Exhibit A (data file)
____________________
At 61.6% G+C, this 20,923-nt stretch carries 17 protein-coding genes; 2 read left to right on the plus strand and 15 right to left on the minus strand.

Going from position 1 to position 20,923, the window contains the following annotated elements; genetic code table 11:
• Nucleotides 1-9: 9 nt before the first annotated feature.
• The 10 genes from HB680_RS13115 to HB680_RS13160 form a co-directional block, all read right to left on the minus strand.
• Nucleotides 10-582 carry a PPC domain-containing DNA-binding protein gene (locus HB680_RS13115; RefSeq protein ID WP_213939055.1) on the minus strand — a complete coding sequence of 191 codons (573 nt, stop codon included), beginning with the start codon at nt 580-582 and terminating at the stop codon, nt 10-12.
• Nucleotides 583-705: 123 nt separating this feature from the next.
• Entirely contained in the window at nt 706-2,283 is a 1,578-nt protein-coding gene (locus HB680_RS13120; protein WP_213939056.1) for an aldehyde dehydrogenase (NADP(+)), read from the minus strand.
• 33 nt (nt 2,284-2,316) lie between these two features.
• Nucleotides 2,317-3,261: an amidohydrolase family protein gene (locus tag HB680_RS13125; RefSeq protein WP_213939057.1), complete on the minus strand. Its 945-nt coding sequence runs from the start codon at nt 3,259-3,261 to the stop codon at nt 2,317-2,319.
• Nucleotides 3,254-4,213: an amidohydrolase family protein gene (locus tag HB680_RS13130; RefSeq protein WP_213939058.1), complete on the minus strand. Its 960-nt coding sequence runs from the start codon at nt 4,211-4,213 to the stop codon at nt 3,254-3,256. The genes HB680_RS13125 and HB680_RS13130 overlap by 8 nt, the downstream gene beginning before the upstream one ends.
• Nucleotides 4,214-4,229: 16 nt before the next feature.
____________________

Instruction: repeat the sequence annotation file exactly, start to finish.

At 61.6% G+C, this 20,923-nt stretch carries 17 protein-coding genes; 2 read left to right on the plus strand and 15 right to left on the minus strand.

Going from position 1 to position 20,923, the window contains the following annotated elements; genetic code table 11:
• Nucleotides 1-9: 9 nt before the first annotated feature.
• The 10 genes from HB680_RS13115 to HB680_RS13160 form a co-directional block, all read right to left on the minus strand.
• Nucleotides 10-582 carry a PPC domain-containing DNA-binding protein gene (locus HB680_RS13115; RefSeq protein ID WP_213939055.1) on the minus strand — a complete coding sequence of 191 codons (573 nt, stop codon included), beginning with the start codon at nt 580-582 and terminating at the stop codon, nt 10-12.
• Nucleotides 583-705: 123 nt separating this feature from the next.
• Entirely contained in the window at nt 706-2,283 is a 1,578-nt protein-coding gene (locus HB680_RS13120; protein WP_213939056.1) for an aldehyde dehydrogenase (NADP(+)), read from the minus strand.
• 33 nt (nt 2,284-2,316) lie between these two features.
• Nucleotides 2,317-3,261: an amidohydrolase family protein gene (locus tag HB680_RS13125; RefSeq protein WP_213939057.1), complete on the minus strand. Its 945-nt coding sequence runs from the start codon at nt 3,259-3,261 to the stop codon at nt 2,317-2,319.
• Nucleotides 3,254-4,213: an amidohydrolase family protein gene (locus tag HB680_RS13130; RefSeq protein WP_213939058.1), complete on the minus strand. Its 960-nt coding sequence runs from the start codon at nt 4,211-4,213 to the stop codon at nt 3,254-3,256. The genes HB680_RS13125 and HB680_RS13130 overlap by 8 nt, the downstream gene beginning before the upstream one ends.
• Nucleotides 4,214-4,229: 16 nt before the next feature.